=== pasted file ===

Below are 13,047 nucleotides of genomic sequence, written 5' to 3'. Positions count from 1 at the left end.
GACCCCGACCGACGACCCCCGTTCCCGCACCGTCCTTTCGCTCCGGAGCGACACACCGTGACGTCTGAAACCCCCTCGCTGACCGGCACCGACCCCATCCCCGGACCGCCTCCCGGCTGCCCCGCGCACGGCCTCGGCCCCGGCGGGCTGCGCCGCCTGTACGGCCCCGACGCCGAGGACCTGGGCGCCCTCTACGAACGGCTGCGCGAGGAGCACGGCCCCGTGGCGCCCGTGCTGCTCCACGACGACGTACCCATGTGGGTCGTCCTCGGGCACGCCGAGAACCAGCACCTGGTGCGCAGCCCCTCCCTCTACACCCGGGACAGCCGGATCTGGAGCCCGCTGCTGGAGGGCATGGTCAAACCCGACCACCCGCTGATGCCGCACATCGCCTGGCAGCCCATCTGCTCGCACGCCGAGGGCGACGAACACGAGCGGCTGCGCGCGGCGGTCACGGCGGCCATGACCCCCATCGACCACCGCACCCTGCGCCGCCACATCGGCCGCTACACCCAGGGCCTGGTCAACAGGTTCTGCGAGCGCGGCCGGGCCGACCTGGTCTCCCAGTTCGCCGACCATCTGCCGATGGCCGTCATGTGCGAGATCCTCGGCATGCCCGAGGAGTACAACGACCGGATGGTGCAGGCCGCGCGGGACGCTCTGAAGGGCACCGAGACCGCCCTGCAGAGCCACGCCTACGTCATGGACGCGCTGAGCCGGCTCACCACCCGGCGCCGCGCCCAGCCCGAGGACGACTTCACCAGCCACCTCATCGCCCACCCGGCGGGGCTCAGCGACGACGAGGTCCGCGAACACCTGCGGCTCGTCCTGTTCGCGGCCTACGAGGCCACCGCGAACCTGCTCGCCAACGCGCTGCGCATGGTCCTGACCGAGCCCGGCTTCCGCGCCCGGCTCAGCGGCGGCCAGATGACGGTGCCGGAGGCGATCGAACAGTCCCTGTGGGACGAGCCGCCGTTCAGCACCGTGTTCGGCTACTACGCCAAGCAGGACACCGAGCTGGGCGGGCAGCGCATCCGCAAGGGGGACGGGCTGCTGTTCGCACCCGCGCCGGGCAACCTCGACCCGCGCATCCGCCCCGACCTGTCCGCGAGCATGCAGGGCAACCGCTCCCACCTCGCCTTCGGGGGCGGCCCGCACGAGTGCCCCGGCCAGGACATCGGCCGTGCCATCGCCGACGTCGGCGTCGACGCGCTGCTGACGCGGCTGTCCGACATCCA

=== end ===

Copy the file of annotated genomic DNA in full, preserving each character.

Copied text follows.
Below are 13,047 nucleotides of genomic sequence, written 5' to 3'. Positions count from 1 at the left end.
GACCCCGACCGACGACCCCCGTTCCCGCACCGTCCTTTCGCTCCGGAGCGACACACCGTGACGTCTGAAACCCCCTCGCTGACCGGCACCGACCCCATCCCCGGACCGCCTCCCGGCTGCCCCGCGCACGGCCTCGGCCCCGGCGGGCTGCGCCGCCTGTACGGCCCCGACGCCGAGGACCTGGGCGCCCTCTACGAACGGCTGCGCGAGGAGCACGGCCCCGTGGCGCCCGTGCTGCTCCACGACGACGTACCCATGTGGGTCGTCCTCGGGCACGCCGAGAACCAGCACCTGGTGCGCAGCCCCTCCCTCTACACCCGGGACAGCCGGATCTGGAGCCCGCTGCTGGAGGGCATGGTCAAACCCGACCACCCGCTGATGCCGCACATCGCCTGGCAGCCCATCTGCTCGCACGCCGAGGGCGACGAACACGAGCGGCTGCGCGCGGCGGTCACGGCGGCCATGACCCCCATCGACCACCGCACCCTGCGCCGCCACATCGGCCGCTACACCCAGGGCCTGGTCAACAGGTTCTGCGAGCGCGGCCGGGCCGACCTGGTCTCCCAGTTCGCCGACCATCTGCCGATGGCCGTCATGTGCGAGATCCTCGGCATGCCCGAGGAGTACAACGACCGGATGGTGCAGGCCGCGCGGGACGCTCTGAAGGGCACCGAGACCGCCCTGCAGAGCCACGCCTACGTCATGGACGCGCTGAGCCGGCTCACCACCCGGCGCCGCGCCCAGCCCGAGGACGACTTCACCAGCCACCTCATCGCCCACCCGGCGGGGCTCAGCGACGACGAGGTCCGCGAACACCTGCGGCTCGTCCTGTTCGCGGCCTACGAGGCCACCGCGAACCTGCTCGCCAACGCGCTGCGCATGGTCCTGACCGAGCCCGGCTTCCGCGCCCGGCTCAGCGGCGGCCAGATGACGGTGCCGGAGGCGATCGAACAGTCCCTGTGGGACGAGCCGCCGTTCAGCACCGTGTTCGGCTACTACGCCAAGCAGGACACCGAGCTGGGCGGGCAGCGCATCCGCAAGGGGGACGGGCTGCTGTTCGCACCCGCGCCGGGCAACCTCGACCCGCGCATCCGCCCCGACCTGTCCGCGAGCATGCAGGGCAACCGCTCCCACCTCGCCTTCGGGGGCGGCCCGCACGAGTGCCCCGGCCAGGACATCGGCCGTGCCATCGCCGACGTCGGCGTCGACGCGCTGCTGACGCGGCTGTCCGACATCCA